# Local maximum and minimum help

Find the critical points, domain endpoints, and local extreme values for the function: $$\displaystyle y=\begin{cases} -x^2-4x+5 & \text{if }\;\;\; x \leq 1\\ -x^2+5x-4 & \text{if }\;\;\; x>1\\ \end{cases}$$

I found the local maximum: $(-2,9),\left(\dfrac{5}{2},\dfrac{9}{4}\right)$

I don't know how to find the local minimum for this problem. The answer for the local min is $(1,0),$ and I don't see how to get that.

From your previous calculations, you can see that there are only two points for which $f'(y) = 0$, and both correspond to local maxima via the second derivative test. Furthermore, although the function is defined for all reals, there is no global minimum on $x \in (-\infty, \infty)$, because, for instance, $y \to -\infty$ as $x \to +\infty$. So, the only other possibility for a local extremum is at a non-differentiable point; i.e., when $x = 1$. This corresponds to a cusp: clearly, $y = 0$ at $x = 1$, and $y$ is continuous at this point. So all that remains is to show that for a sufficiently small neighborhood around $x = 1$, $f(y) \ge 0$. This is easy to see by returning to the derivative around $1$ and seeing from its sign that $f$ is decreasing for $x < 1$ and increasing for $x > 1$.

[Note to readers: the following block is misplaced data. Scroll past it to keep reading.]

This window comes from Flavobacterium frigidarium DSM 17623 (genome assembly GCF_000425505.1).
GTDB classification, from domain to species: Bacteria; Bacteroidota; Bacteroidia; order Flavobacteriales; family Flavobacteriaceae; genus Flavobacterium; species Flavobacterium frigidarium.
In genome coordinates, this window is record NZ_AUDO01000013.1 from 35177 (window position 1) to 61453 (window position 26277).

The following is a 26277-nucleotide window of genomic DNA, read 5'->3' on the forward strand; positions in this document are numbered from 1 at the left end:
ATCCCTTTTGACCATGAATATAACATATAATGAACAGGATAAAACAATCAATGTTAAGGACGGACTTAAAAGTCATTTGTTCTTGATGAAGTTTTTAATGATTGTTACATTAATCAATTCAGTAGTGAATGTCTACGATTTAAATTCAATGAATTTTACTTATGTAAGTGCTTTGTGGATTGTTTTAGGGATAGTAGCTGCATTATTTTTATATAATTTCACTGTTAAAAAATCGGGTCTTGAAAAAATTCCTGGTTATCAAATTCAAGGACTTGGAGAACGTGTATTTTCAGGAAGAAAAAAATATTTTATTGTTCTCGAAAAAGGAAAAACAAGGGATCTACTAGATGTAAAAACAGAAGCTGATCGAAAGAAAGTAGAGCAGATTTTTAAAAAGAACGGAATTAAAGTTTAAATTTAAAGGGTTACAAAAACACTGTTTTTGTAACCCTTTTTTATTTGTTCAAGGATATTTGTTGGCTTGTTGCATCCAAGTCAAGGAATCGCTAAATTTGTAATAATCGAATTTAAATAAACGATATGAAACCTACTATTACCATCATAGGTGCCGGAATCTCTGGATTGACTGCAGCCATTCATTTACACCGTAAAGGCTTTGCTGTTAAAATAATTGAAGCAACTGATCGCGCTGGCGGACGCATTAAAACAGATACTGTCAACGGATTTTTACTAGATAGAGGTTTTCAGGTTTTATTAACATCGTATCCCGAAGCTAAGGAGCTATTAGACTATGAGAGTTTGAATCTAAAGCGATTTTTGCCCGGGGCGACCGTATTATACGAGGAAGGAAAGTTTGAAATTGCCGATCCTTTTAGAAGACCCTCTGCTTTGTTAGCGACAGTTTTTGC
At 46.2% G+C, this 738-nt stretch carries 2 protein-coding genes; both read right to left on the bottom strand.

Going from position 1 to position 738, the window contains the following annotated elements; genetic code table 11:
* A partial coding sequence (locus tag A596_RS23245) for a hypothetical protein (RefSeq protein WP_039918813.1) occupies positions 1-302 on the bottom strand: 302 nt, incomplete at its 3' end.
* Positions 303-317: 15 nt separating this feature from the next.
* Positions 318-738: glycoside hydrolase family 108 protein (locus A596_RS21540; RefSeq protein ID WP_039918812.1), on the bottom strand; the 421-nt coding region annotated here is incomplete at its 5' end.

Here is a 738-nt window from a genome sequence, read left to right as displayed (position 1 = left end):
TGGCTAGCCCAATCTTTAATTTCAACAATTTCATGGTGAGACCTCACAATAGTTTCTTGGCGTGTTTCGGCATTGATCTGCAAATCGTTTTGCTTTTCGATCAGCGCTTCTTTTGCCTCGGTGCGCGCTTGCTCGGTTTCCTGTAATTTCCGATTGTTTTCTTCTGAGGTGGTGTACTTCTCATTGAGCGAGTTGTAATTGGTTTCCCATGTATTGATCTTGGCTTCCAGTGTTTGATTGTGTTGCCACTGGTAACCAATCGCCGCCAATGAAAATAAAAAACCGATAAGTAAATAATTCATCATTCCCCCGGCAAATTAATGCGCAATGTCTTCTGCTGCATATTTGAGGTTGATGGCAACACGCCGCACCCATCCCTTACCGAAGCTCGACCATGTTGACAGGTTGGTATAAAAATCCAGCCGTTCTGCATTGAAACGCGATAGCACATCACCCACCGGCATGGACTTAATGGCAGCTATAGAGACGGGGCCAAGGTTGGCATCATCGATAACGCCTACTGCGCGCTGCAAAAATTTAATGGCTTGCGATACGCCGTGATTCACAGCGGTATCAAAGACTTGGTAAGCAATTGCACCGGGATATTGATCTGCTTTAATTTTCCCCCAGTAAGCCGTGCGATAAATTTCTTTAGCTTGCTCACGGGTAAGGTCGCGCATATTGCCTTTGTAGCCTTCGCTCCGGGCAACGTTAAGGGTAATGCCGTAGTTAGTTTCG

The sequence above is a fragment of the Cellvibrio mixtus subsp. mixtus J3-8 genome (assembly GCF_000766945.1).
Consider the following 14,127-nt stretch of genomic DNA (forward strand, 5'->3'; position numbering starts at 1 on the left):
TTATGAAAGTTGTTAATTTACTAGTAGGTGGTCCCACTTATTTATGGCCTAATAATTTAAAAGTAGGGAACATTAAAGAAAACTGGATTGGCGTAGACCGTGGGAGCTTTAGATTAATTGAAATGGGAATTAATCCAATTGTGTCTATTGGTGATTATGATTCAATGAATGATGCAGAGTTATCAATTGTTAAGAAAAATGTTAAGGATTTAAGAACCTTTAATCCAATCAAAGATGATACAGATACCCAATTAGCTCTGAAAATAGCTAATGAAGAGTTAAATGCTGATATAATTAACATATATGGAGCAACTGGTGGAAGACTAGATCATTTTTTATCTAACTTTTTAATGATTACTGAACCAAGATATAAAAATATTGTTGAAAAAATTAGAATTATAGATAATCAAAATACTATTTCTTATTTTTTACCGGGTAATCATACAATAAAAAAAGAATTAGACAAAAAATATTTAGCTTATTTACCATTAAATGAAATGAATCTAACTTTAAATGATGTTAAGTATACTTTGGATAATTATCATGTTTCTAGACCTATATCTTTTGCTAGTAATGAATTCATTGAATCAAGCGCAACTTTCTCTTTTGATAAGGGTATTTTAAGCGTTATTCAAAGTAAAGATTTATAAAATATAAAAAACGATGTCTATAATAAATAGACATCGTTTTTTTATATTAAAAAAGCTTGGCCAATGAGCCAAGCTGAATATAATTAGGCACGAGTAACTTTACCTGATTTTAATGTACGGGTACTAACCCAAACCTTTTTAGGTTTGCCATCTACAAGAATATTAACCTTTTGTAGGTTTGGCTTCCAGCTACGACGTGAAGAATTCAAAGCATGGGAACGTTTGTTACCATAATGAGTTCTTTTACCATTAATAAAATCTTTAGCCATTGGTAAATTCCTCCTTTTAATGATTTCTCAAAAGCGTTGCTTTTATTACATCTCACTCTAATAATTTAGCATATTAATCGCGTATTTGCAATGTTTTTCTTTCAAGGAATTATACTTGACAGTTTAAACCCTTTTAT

• thanks, but what do you mean by $f(y) \geq 0$? Jan 5, 2014 at 0:50
• do you mean $f(x) \geq f(c),$ $c$ being the critical point $x=c$, in this case $1$? Jan 5, 2014 at 0:52
• I meant $f(x) \ge 0$ for all $x$ in a sufficiently small neighborhood of $1$. Jan 5, 2014 at 0:58
• ok thanks, but why $f(x) \geq 0$? why $\geq 0$? Jan 5, 2014 at 1:01
• Because $f(1) = 0$, and you want to show that no other point in the neighborhood is smaller than this. Actually, you want to establish that if $x \ne 1$, then the inequality is strict, again for a sufficiently small neighborhood. Jan 5, 2014 at 1:05